The boats from Marigot were to sail for Anse-à-Pitres that night. We had no choice but to cut short our convalescence or wait another week. Feeling fragile but ready to be elsewhere, we mustered the energy to leave our hotel by mid-afternoon. The tap-tap from Jacmel to Marigot takes only a few hours but there was word of a demonstration along the way. The highway was blocked with barricades, forcing us to decamp to motorbikes, and eventually to proceed on foot. Strung with luggage and hung over the rear wheels, we clung to our drivers and focused our attention on the physical delight of moving at speed and not on the statistics of tourist motorbike deaths and injuries in Haiti. Against a backdrop of beautiful coastline, we passed a funeral procession – a reminder that this community was at the centre of a recent cholera outbreak. Since the disease was reintroduced to the country five years ago through contaminated water filters allegedly provided by the United Nations, the cholera epidemic has claimed the lives of nearly 10,000 people.
We pulled up to the beach where half a dozen brightly painted wooden dinghies bobbed in the waves. Muscled men ferried enormous loads of equipment, freight and people on their shoulders through the surf, and when we were finally summoned to the beach we were loaded on to shoulders too. As my porter’s face dipped below the waves until almost fully submerged, I was unable to pull myself up onto the boat, so I rolled my backpack over the edge of the stern and let my body follow its momentum. It was an awkward procedure and I was now soaking wet anyway, but otherwise the transaction had been seamless.
Getting on board had seemed like it would be the tricky part, but now we were faced with the daunting question of where to put ourselves. In the dim light of my head lamp I realised that the boat was merely a deep uncovered hull, where sacks and boxes were piled as high as possible – and on top of those were people. Just as we all managed to fit ourselves in, the captain’s mate would shout new commands, and passengers would begrudgingly rearrange themselves once again to make way for yet more additions. At last, the captain – our friend – joined the boat. He greeted us warmly, ‘mes amis,’ and in deference to him we were granted a place on the stern. Despite that place being on top of sacks of fiberglass, it was something we were deeply grateful for after noting the degree to which the bow pitched with every wave, while the stern, weighted with ballast to keep the small forty horsepower engine in the water, clung stubbornly to sea level.
The captain pulled up a wooden stool, the crew put on their trousers (many had been naked up until that point to avoid saturating their clothes), the commotion died down and the boat set forth in silence. Although a storm had been forecast the sea was calm. There were no lights on board, just the moon and the Orionids meteor shower streaming above us. We strapped ourselves to a pole and submitted to the lull of the waves and the deep effects of Dramamine. Over the course of the long night we would wake from time to time as warm waves splashed over the gunwales and underneath us, and as the captain periodically broke into loud homily or song.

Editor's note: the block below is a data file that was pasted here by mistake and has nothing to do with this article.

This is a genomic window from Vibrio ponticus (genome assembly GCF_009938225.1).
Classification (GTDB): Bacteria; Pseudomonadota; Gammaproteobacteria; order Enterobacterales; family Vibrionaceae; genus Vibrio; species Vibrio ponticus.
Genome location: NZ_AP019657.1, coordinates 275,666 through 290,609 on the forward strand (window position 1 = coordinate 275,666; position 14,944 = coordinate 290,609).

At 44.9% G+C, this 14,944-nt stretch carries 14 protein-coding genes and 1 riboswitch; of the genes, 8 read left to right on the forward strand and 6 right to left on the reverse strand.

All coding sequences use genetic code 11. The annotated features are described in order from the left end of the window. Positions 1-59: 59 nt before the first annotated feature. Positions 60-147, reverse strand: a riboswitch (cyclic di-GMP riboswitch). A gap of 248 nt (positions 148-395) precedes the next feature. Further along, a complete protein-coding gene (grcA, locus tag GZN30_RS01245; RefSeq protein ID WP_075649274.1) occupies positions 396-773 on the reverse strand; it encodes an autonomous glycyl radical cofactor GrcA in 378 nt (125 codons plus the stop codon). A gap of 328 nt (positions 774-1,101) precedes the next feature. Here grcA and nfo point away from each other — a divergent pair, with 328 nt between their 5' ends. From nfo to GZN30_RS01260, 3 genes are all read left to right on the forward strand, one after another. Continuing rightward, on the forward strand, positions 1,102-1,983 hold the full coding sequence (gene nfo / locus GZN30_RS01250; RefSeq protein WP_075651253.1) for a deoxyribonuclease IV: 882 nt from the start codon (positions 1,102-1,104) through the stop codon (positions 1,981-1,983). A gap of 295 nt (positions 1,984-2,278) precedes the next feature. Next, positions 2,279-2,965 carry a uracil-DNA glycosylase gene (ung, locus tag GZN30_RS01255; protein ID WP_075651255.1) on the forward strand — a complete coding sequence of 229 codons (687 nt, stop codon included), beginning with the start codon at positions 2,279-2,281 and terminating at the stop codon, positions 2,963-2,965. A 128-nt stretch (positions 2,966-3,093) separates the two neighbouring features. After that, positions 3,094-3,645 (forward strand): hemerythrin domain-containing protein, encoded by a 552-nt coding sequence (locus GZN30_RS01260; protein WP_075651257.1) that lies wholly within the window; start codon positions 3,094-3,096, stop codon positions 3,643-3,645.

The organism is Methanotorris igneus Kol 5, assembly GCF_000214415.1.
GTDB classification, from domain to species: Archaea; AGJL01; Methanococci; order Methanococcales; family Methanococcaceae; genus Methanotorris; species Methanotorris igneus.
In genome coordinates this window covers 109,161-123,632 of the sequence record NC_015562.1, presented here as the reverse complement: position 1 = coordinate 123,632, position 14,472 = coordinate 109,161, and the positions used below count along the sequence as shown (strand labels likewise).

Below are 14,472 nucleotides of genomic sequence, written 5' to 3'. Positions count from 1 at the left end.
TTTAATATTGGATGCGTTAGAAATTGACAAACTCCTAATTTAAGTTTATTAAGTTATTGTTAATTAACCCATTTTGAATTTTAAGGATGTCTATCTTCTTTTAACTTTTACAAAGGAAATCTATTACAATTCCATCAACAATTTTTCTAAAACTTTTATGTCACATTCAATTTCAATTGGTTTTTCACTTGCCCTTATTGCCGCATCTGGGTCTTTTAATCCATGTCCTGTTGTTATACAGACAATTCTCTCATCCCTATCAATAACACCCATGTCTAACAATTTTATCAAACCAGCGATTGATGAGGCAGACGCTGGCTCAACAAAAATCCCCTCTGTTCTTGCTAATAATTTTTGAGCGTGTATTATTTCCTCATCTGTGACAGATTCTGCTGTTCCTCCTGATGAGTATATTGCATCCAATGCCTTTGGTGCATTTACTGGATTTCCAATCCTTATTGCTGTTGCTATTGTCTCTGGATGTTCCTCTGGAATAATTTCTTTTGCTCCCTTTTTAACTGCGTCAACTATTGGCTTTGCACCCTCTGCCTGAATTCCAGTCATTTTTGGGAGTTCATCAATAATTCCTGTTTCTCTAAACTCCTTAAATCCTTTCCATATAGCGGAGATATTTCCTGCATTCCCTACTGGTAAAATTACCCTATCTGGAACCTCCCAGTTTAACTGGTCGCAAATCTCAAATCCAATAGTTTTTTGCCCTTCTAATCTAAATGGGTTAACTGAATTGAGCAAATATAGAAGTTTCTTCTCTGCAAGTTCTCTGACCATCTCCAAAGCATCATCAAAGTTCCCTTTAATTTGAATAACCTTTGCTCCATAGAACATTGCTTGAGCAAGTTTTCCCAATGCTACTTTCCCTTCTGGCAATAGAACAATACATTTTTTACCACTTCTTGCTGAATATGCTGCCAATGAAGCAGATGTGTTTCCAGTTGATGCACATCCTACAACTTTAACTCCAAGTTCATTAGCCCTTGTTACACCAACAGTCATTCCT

As Venus appeared brightly on the horizon a kindly neighbour, sensing our fatigue, reached over to reassure us ‘not far, mon blancs.’ The night sky started to merge into a predawn grey and the shore materialised ahead. A crude wire fence dropped out into the water, marking the border where a riparian zone extended out into the Dominican Republic side and huts and overturned boats dotted the Haitian side. The crew began to mobilise. Clothes came off again and pebble-filled sacks that had served as ballast were dumped back into the sea. The whole process would begin again, in reverse. We were the first to come off, slipping down onto shoulders that carried us back to shore.
‘Go up a few streets and then right a few streets’ were our cursory directions to the border crossing. There, we found the blackened shell of a shipping container with charred documents and office furniture. A young woman with an infant joined us on the footsteps and confirmed its provenance: the immigration office, until it was torched several days ago. Close to opening time at 8.00am, an official arrived with his own office chair in tow, parked it under a tree and took out a clipboard and rubber stamp. We joined the small queue that immediately formed. Our documents were processed there, in the shade of the tree, and we left Haiti over a footbridge. Despite everything, we had made it. So too do hundreds of Haitians every week, though, simply as a matter of course.
Currently based in New York City but working predominantly on the road, Elliot’s work is concerned with human stories that explore the interpersonal, cultural and economic effects of geographic isolation–interests he developed during his upbringing in rural Colorado. His work has been widely published, with notable appearances in National Geographic Magazine, The Guardian, Refinery29 and the The Atlantic.
Genevieve Allison is a New Zealand writer and artist based in New York City. She regularly contributes to Aperture and Artforum.com in addition to past and ongoing projects for magazines such as SUITCASE, Le Roy, and The Collective Quarterly.